A weekly advocacy letter from Mary Woolley: Congress steps up for science

Mary Woolley

Dear Research Advocate:

After years of attending to other priorities and taking an “on cruise-control” approach to science, Congress has turned the corner with enthusiasm and determination!  Clay Alspach and Tim Pataki from Energy and Commerce Chairman Upton’s staff joined Research!America members on Tuesday to discuss 21st Century Cures.  They asked us to help assure a robust and bipartisan list of cosponsors for the bill. Please take a moment to ask your representative to sign-on, or thank him or her for cosponsoring. Please also consider joining one, two or all three of these sign-on letters: UMR, Ad Hoc, NHC.

We have final figures for the joint online survey by The Science Advisory Board and Research!America I mentioned last week: two-thirds of life science researchers say they are following congressional activity on scientific funding, but only about one-third are familiar with the 21st Century Cures initiative.  More scientists should know that there is a rare opportunity right now to change the funding and policy landscape around health research.  Will you help raise awareness?  

Another development relevant to medical progress:  Senators Coons and Moran have announced a new bipartisan Senate Competitiveness Caucus. In an op-ed in yesterday’s Roll Call, the Senators note that America has reached a “competitive inflection point. We can either do more to nurture and take advantage of our strengths...or we can fall behind in the 21st century.”

And then there is the appropriations process, moving along in “regular order” for the first time in years. Both the House and Senate Labor-H Appropriations Committees are planning to markup their respective legislative drafts as soon as next week. We are advocating significant increases to ensure that NIH, CDC and AHRQ can fulfill their crucial missions.  This will be a heavy lift, so we all should be weighing in. Don’t feel greedy making more than one “ask” of your representatives -- all these things are related, and together they can dramatically advance medical progress and assure American competitiveness for generations to come.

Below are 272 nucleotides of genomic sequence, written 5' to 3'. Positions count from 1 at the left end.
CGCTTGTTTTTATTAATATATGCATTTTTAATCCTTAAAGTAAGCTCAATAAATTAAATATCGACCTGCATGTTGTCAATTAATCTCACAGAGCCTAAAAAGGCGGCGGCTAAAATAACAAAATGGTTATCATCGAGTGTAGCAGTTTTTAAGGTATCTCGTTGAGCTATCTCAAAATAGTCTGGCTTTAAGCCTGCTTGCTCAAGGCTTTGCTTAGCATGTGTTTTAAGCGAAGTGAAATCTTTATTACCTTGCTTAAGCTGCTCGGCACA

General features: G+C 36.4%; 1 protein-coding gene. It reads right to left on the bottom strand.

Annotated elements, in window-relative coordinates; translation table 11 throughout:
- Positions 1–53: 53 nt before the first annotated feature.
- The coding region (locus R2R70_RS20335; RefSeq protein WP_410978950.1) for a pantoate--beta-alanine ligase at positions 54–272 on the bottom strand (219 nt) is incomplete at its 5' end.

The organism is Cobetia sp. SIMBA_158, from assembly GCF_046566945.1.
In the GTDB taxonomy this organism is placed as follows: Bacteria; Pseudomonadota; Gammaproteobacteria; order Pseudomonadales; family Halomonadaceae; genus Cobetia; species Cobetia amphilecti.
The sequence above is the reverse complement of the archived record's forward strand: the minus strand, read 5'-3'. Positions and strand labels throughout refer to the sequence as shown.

Despite the fact that social sciences research saves lives and tax dollars, it is under attack (again) in the House.  The most recent mistake was the passage of an appropriations measure that would cut deeply into the National Science Foundation (NSF) Social, Behavioral and Economic Research Directorate. We need to convince the Senate to fight for patients by fighting for social sciences research. Nobel Laureates across the sciences have spoken out in force; won’t you?  For more on the essential role this research plays, see John Sides’ blog in the Washington Post this week.

I hope you will join us next Monday, June 15 at noon for a webinar on communicating science. Frank Sesno, director of The George Washington University School of Media and Public Affairs and former CNN Washington Bureau chief will facilitate “Dealing with Doubt: Communicating the Complexities of Science to Non-Scientists,” a webinar that builds on our communicating science workshop held last April. This 30-minute webinar will allow you to explore how non-scientists view scientific consensus and better understand the nuances of science communication. It is interactive and free to Research!America members; please click here to register.

Sincerely,

Mary Woolley

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Without continued support for health research, many of the most promising young scientists, their ideas and a myriad of potentially life-changing scientific breakthroughs will vanish into oblivion.
Paul Marinec, PhD; University of California San Francisco